One of Greenland’s largest glaciers has suffered an abrupt breakup and retreat, losing a chunk approximately one-eighth the size of Manhattan Island.
This is an extended article following up on a previous summary provided on Planetsave.
The Jakobshavn Isbrae, also known as the Jakobshavn Glacier, lost a 7 square kilometre (2.7 square mile) section of the glacier that broke up over July 6 and 7. The front of the glacier which meets the ocean, known as the calving front, retreated nearly 1.5 kilometres (a mile) in a single day and is now further inland than at any other observed time.
“While there have been ice breakouts of this magnitude from Jakonbshavn and other glaciers in the past, this event is unusual because it occurs on the heels of a warm winter that saw no sea ice form in the surrounding bay,” said Thomas Wagner, cryospheric program scientist at NASA Headquarters.
“While the exact relationship between these events is being determined, it lends credence to the theory that warming of the oceans is responsible for the ice loss observed throughout Greenland and Antarctica,” Wagner added.
Imagery of the breakup came from several satellites including NASA’s Landsat, Terra and Aqua, which provided a broad view of ice changes and then in the days leading up to the breakup the NASA team received images from DigitalGlobe’s WorldView 2 satellite which showed massive cracks and crevasses forming in the glacier.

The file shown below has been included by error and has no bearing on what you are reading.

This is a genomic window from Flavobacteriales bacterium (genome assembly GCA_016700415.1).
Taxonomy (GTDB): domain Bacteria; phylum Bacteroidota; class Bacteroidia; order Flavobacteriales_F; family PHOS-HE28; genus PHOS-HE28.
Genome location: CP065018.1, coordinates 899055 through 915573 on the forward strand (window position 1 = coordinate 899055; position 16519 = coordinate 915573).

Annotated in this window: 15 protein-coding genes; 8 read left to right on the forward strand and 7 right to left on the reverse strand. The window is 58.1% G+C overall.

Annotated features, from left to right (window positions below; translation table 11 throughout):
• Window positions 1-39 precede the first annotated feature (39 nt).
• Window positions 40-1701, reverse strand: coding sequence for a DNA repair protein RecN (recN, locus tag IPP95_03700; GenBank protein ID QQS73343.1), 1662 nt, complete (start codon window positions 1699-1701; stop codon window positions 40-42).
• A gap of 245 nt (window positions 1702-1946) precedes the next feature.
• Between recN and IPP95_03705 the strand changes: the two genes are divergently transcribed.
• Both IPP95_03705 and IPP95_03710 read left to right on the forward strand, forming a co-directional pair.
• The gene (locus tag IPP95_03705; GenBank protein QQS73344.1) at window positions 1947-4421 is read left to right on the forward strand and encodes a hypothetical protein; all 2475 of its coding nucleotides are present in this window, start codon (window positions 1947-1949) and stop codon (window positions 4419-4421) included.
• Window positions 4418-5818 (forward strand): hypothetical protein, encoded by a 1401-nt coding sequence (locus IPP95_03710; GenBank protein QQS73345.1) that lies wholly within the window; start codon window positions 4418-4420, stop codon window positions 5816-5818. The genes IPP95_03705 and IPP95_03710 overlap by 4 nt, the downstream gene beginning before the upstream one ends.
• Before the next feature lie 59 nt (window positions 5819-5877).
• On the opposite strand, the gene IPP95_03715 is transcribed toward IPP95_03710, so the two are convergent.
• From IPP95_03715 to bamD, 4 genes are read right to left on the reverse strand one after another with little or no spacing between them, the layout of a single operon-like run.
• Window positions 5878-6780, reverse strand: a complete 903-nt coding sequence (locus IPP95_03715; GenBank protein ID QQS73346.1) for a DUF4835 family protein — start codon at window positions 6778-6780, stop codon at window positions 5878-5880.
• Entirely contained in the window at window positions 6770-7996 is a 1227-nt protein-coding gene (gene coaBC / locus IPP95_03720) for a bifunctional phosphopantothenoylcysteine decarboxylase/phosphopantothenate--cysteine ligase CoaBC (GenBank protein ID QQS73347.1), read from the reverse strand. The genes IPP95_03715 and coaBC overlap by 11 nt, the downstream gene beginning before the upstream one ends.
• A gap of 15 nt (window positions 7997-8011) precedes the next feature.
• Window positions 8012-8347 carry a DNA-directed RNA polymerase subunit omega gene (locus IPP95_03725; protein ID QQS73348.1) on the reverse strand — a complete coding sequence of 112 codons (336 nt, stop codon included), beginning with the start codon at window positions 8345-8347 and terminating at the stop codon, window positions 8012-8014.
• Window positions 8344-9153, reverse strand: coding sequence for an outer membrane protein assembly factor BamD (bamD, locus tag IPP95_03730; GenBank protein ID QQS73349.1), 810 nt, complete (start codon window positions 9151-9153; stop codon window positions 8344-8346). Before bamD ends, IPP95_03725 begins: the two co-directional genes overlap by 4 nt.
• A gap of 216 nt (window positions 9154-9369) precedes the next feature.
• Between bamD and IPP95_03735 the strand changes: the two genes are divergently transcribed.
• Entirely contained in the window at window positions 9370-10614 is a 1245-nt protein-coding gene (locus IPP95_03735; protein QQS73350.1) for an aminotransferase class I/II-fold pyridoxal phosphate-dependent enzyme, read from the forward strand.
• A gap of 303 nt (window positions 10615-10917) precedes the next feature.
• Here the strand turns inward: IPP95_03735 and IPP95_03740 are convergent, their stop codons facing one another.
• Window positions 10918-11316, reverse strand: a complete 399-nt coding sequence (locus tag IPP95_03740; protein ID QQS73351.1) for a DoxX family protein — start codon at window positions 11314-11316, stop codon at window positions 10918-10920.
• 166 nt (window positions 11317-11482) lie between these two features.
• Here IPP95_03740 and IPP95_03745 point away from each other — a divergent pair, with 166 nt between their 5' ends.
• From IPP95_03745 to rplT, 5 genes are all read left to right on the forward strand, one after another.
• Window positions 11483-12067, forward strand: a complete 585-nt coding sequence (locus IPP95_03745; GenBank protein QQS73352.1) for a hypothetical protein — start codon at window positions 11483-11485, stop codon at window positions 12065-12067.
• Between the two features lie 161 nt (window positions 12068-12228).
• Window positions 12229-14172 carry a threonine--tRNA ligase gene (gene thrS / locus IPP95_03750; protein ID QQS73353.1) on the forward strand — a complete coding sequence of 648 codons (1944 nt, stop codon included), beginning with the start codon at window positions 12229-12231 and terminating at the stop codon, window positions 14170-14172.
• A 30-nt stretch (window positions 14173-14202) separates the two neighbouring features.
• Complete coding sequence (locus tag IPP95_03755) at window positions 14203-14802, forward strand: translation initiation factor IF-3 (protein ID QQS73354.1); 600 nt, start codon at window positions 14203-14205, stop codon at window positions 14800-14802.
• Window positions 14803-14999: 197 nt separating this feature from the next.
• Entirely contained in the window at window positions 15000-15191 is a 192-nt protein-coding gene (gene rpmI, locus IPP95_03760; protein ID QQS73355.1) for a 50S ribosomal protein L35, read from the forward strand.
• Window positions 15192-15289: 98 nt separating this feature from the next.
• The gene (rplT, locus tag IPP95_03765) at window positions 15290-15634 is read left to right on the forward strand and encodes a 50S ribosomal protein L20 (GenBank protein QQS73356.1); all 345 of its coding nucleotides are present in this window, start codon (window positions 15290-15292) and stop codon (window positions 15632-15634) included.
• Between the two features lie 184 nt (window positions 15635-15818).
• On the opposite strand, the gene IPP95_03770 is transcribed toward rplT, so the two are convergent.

Greenland and Antarctica have received a lot of redirected focus over the past few years after concerns suggesting that both large ice masses were contributing heavily to global sea level rise.
Research teams led by Ian Howat of the Byrd Polar Research Center at Ohio State University and Paul Morin, director of the Antarctic Geospatial Information Center at the University of Minnesota have been focusing their attention on changes in the Greenland ice sheet and its outlet glaciers, receiving near-daily satellite images from the Jakobshavn, Kangerlugssuaq, and Helheim glaciers and weekly updates on smaller outlet glaciers.
Records show that the Jakobshavn glacier has retreated more than 45 kilometres (27 miles) over the past 160 years. However 10 kilometres of that retreat (6 miles) has taken place in the last decade; a staggering increase.
Scientists believe that as much as ten percent of all ice lost from Greenland is coming from the Jakobshavn glacier, which they also believe is the largest contributor to sea level rise in the northern hemisphere.
Image Source: DigitalGlobe